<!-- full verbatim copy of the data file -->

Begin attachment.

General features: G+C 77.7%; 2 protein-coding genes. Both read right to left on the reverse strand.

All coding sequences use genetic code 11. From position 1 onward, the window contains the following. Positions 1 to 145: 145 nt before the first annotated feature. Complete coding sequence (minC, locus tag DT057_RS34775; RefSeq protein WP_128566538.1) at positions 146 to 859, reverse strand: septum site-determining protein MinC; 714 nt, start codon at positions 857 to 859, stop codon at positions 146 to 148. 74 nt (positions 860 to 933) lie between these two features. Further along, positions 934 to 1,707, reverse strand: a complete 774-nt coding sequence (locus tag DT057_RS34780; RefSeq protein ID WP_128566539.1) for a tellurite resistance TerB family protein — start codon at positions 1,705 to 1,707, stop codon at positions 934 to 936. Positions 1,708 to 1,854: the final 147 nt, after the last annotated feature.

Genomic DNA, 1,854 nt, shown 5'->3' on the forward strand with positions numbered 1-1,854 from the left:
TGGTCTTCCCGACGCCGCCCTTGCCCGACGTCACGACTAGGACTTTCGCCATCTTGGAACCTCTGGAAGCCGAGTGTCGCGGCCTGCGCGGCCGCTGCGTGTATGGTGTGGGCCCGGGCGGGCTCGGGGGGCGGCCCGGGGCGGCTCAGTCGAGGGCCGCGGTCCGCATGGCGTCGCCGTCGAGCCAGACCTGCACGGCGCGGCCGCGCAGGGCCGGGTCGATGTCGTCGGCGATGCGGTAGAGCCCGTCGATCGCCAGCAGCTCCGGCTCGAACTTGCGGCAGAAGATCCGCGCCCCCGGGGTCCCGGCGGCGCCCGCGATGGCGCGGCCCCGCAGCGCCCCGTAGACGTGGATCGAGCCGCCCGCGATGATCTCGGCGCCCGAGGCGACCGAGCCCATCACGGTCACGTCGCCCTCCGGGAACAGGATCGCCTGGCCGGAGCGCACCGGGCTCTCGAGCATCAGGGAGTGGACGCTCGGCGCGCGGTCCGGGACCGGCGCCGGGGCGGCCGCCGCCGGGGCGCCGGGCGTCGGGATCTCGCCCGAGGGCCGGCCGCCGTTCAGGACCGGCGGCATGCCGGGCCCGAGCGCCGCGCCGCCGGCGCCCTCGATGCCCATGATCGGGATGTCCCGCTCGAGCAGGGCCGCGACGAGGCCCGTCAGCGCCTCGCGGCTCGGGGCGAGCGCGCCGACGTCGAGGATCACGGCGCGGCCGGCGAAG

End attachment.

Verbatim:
General features: G+C 77.7%; 2 protein-coding genes. Both read right to left on the reverse strand.

All coding sequences use genetic code 11. From position 1 onward, the window contains the following. Positions 1 to 145: 145 nt before the first annotated feature. Complete coding sequence (minC, locus tag DT057_RS34775; RefSeq protein WP_128566538.1) at positions 146 to 859, reverse strand: septum site-determining protein MinC; 714 nt, start codon at positions 857 to 859, stop codon at positions 146 to 148. 74 nt (positions 860 to 933) lie between these two features. Further along, positions 934 to 1,707, reverse strand: a complete 774-nt coding sequence (locus tag DT057_RS34780; RefSeq protein ID WP_128566539.1) for a tellurite resistance TerB family protein — start codon at positions 1,705 to 1,707, stop codon at positions 934 to 936. Positions 1,708 to 1,854: the final 147 nt, after the last annotated feature.

Genomic DNA, 1,854 nt, shown 5'->3' on the forward strand with positions numbered 1-1,854 from the left:
TGGTCTTCCCGACGCCGCCCTTGCCCGACGTCACGACTAGGACTTTCGCCATCTTGGAACCTCTGGAAGCCGAGTGTCGCGGCCTGCGCGGCCGCTGCGTGTATGGTGTGGGCCCGGGCGGGCTCGGGGGGCGGCCCGGGGCGGCTCAGTCGAGGGCCGCGGTCCGCATGGCGTCGCCGTCGAGCCAGACCTGCACGGCGCGGCCGCGCAGGGCCGGGTCGATGTCGTCGGCGATGCGGTAGAGCCCGTCGATCGCCAGCAGCTCCGGCTCGAACTTGCGGCAGAAGATCCGCGCCCCCGGGGTCCCGGCGGCGCCCGCGATGGCGCGGCCCCGCAGCGCCCCGTAGACGTGGATCGAGCCGCCCGCGATGATCTCGGCGCCCGAGGCGACCGAGCCCATCACGGTCACGTCGCCCTCCGGGAACAGGATCGCCTGGCCGGAGCGCACCGGGCTCTCGAGCATCAGGGAGTGGACGCTCGGCGCGCGGTCCGGGACCGGCGCCGGGGCGGCCGCCGCCGGGGCGCCGGGCGTCGGGATCTCGCCCGAGGGCCGGCCGCCGTTCAGGACCGGCGGCATGCCGGGCCCGAGCGCCGCGCCGCCGGCGCCCTCGATGCCCATGATCGGGATGTCCCGCTCGAGCAGGGCCGCGACGAGGCCCGTCAGCGCCTCGCGGCTCGGGGCGAGCGCGCCGACGTCGAGGATCACGGCGCGGCCGGCGAAG